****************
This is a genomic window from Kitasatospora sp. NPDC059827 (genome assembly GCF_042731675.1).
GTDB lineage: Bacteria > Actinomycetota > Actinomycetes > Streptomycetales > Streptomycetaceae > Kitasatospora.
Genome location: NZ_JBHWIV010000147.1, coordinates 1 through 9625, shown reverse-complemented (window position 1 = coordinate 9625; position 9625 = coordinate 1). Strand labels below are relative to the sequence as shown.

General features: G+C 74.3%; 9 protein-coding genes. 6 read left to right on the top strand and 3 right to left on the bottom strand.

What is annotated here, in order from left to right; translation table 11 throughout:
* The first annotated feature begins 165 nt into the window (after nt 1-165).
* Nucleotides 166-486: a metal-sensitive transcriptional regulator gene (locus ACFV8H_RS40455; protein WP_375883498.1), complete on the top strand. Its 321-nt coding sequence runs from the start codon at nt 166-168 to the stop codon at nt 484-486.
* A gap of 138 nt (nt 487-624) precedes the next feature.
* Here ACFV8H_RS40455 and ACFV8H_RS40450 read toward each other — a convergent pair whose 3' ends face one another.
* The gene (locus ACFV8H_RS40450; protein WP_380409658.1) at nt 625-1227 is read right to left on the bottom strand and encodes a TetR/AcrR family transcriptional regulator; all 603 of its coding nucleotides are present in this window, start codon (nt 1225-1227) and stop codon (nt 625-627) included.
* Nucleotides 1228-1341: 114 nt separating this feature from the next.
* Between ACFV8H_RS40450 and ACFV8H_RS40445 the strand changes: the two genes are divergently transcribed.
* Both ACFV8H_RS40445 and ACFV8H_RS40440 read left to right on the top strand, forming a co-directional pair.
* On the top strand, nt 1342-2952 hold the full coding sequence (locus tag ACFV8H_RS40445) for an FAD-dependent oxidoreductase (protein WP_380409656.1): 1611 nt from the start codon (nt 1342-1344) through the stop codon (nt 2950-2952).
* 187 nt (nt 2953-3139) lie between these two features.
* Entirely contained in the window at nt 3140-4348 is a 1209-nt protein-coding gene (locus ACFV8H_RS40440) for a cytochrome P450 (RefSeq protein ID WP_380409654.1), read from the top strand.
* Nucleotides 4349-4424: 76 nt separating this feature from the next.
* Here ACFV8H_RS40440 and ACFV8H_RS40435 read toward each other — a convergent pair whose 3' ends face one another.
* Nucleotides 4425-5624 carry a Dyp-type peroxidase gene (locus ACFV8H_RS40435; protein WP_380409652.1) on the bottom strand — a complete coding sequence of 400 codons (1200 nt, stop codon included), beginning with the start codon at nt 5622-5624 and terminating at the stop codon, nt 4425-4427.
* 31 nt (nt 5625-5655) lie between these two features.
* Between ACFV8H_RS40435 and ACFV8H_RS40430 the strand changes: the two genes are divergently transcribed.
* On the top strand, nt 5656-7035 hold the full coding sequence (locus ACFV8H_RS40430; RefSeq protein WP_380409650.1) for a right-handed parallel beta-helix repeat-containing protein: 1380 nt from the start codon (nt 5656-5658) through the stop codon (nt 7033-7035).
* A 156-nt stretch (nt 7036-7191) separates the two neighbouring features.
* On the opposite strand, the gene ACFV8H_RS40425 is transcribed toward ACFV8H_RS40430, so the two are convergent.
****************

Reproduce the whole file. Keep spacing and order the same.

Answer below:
This is a genomic window from Kitasatospora sp. NPDC059827 (genome assembly GCF_042731675.1).
GTDB lineage: Bacteria > Actinomycetota > Actinomycetes > Streptomycetales > Streptomycetaceae > Kitasatospora.
Genome location: NZ_JBHWIV010000147.1, coordinates 1 through 9625, shown reverse-complemented (window position 1 = coordinate 9625; position 9625 = coordinate 1). Strand labels below are relative to the sequence as shown.

General features: G+C 74.3%; 9 protein-coding genes. 6 read left to right on the top strand and 3 right to left on the bottom strand.

What is annotated here, in order from left to right; translation table 11 throughout:
* The first annotated feature begins 165 nt into the window (after nt 1-165).
* Nucleotides 166-486: a metal-sensitive transcriptional regulator gene (locus ACFV8H_RS40455; protein WP_375883498.1), complete on the top strand. Its 321-nt coding sequence runs from the start codon at nt 166-168 to the stop codon at nt 484-486.
* A gap of 138 nt (nt 487-624) precedes the next feature.
* Here ACFV8H_RS40455 and ACFV8H_RS40450 read toward each other — a convergent pair whose 3' ends face one another.
* The gene (locus ACFV8H_RS40450; protein WP_380409658.1) at nt 625-1227 is read right to left on the bottom strand and encodes a TetR/AcrR family transcriptional regulator; all 603 of its coding nucleotides are present in this window, start codon (nt 1225-1227) and stop codon (nt 625-627) included.
* Nucleotides 1228-1341: 114 nt separating this feature from the next.
* Between ACFV8H_RS40450 and ACFV8H_RS40445 the strand changes: the two genes are divergently transcribed.
* Both ACFV8H_RS40445 and ACFV8H_RS40440 read left to right on the top strand, forming a co-directional pair.
* On the top strand, nt 1342-2952 hold the full coding sequence (locus tag ACFV8H_RS40445) for an FAD-dependent oxidoreductase (protein WP_380409656.1): 1611 nt from the start codon (nt 1342-1344) through the stop codon (nt 2950-2952).
* 187 nt (nt 2953-3139) lie between these two features.
* Entirely contained in the window at nt 3140-4348 is a 1209-nt protein-coding gene (locus ACFV8H_RS40440) for a cytochrome P450 (RefSeq protein ID WP_380409654.1), read from the top strand.
* Nucleotides 4349-4424: 76 nt separating this feature from the next.
* Here ACFV8H_RS40440 and ACFV8H_RS40435 read toward each other — a convergent pair whose 3' ends face one another.
* Nucleotides 4425-5624 carry a Dyp-type peroxidase gene (locus ACFV8H_RS40435; protein WP_380409652.1) on the bottom strand — a complete coding sequence of 400 codons (1200 nt, stop codon included), beginning with the start codon at nt 5622-5624 and terminating at the stop codon, nt 4425-4427.
* 31 nt (nt 5625-5655) lie between these two features.
* Between ACFV8H_RS40435 and ACFV8H_RS40430 the strand changes: the two genes are divergently transcribed.
* On the top strand, nt 5656-7035 hold the full coding sequence (locus ACFV8H_RS40430; RefSeq protein WP_380409650.1) for a right-handed parallel beta-helix repeat-containing protein: 1380 nt from the start codon (nt 5656-5658) through the stop codon (nt 7033-7035).
* A 156-nt stretch (nt 7036-7191) separates the two neighbouring features.
* On the opposite strand, the gene ACFV8H_RS40425 is transcribed toward ACFV8H_RS40430, so the two are convergent.